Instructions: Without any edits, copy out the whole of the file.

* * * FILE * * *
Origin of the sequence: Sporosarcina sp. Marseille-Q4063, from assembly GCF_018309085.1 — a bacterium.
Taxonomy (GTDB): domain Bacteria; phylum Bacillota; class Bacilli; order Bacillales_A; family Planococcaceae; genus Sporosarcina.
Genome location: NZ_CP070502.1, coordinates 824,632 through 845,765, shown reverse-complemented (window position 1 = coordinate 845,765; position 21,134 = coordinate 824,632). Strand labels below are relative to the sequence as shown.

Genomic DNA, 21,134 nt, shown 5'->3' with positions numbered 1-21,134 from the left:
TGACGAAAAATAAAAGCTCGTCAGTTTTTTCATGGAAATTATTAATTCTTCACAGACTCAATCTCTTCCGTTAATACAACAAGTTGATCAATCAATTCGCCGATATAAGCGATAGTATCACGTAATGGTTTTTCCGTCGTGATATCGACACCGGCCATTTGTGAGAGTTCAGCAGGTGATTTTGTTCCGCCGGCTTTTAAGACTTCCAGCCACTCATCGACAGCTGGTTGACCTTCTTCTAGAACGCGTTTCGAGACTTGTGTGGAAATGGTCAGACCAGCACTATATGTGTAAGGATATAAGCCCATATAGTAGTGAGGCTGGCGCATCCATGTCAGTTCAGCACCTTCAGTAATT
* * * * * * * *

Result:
Origin of the sequence: Sporosarcina sp. Marseille-Q4063, from assembly GCF_018309085.1 — a bacterium.
Taxonomy (GTDB): domain Bacteria; phylum Bacillota; class Bacilli; order Bacillales_A; family Planococcaceae; genus Sporosarcina.
Genome location: NZ_CP070502.1, coordinates 824,632 through 845,765, shown reverse-complemented (window position 1 = coordinate 845,765; position 21,134 = coordinate 824,632). Strand labels below are relative to the sequence as shown.

Genomic DNA, 21,134 nt, shown 5'->3' with positions numbered 1-21,134 from the left:
TGACGAAAAATAAAAGCTCGTCAGTTTTTTCATGGAAATTATTAATTCTTCACAGACTCAATCTCTTCCGTTAATACAACAAGTTGATCAATCAATTCGCCGATATAAGCGATAGTATCACGTAATGGTTTTTCCGTCGTGATATCGACACCGGCCATTTGTGAGAGTTCAGCAGGTGATTTTGTTCCGCCGGCTTTTAAGACTTCCAGCCACTCATCGACAGCTGGTTGACCTTCTTCTAGAACGCGTTTCGAGACTTGTGTGGAAATGGTCAGACCAGCACTATATGTGTAAGGATATAAGCCCATATAGTAGTGAGGCTGGCGCATCCATGTCAGTTCAGCACCTTCAGTAATT